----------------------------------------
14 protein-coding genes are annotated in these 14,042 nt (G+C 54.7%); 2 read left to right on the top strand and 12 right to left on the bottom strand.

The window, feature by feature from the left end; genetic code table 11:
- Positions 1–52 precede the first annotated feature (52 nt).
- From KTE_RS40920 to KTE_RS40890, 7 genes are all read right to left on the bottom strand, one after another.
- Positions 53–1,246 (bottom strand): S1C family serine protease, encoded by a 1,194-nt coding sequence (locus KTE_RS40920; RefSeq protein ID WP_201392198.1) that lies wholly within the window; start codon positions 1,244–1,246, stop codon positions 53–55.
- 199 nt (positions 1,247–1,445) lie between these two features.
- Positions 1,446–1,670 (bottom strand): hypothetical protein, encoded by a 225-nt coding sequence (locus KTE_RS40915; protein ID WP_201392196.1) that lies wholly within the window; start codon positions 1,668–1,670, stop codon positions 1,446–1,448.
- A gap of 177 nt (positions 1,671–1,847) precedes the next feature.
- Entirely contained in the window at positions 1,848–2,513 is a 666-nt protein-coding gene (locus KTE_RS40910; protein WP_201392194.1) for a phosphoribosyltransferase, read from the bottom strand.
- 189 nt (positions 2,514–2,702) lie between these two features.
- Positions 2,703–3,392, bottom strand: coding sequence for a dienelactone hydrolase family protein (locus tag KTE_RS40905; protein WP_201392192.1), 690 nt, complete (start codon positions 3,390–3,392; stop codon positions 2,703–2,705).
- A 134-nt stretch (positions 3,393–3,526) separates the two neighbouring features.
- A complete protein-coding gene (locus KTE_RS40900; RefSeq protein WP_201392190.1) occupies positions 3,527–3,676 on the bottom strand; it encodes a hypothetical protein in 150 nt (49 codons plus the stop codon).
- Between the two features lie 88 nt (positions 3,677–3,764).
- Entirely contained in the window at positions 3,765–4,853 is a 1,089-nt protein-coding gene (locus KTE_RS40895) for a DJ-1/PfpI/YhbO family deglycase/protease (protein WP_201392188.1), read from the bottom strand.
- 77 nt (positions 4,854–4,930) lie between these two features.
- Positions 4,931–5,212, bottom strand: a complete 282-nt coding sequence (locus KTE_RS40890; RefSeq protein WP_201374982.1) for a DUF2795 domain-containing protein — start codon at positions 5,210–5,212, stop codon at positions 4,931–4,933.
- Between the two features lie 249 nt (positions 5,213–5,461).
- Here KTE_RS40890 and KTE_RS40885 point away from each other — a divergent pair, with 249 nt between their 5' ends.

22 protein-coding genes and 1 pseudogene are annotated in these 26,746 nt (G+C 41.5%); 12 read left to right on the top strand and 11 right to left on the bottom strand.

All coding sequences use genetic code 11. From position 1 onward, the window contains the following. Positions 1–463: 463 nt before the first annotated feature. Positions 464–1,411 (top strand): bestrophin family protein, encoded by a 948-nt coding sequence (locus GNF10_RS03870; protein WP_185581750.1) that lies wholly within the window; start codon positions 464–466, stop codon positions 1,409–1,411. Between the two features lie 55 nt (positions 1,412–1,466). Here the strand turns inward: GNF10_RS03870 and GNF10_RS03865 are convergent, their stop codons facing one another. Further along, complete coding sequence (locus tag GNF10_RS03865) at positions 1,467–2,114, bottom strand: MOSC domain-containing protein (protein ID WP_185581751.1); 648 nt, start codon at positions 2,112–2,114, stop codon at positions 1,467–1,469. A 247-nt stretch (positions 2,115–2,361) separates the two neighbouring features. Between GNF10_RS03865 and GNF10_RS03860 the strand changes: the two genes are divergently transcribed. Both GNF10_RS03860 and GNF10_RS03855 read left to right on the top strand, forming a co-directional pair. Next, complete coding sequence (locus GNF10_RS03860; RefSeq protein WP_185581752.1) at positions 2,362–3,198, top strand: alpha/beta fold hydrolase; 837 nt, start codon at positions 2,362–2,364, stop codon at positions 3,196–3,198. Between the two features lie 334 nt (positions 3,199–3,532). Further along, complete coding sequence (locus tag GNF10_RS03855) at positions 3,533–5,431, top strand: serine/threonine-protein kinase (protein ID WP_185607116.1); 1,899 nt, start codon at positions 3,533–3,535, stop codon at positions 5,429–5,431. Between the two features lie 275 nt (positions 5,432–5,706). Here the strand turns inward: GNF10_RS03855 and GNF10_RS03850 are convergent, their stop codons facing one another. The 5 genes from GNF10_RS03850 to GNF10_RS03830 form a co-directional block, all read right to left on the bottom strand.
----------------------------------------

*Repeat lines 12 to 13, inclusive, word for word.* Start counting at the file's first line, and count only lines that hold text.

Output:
- A 134-nt stretch (positions 3,393–3,526) separates the two neighbouring features.
- A complete protein-coding gene (locus KTE_RS40900; RefSeq protein WP_201392190.1) occupies positions 3,527–3,676 on the bottom strand; it encodes a hypothetical protein in 150 nt (49 codons plus the stop codon).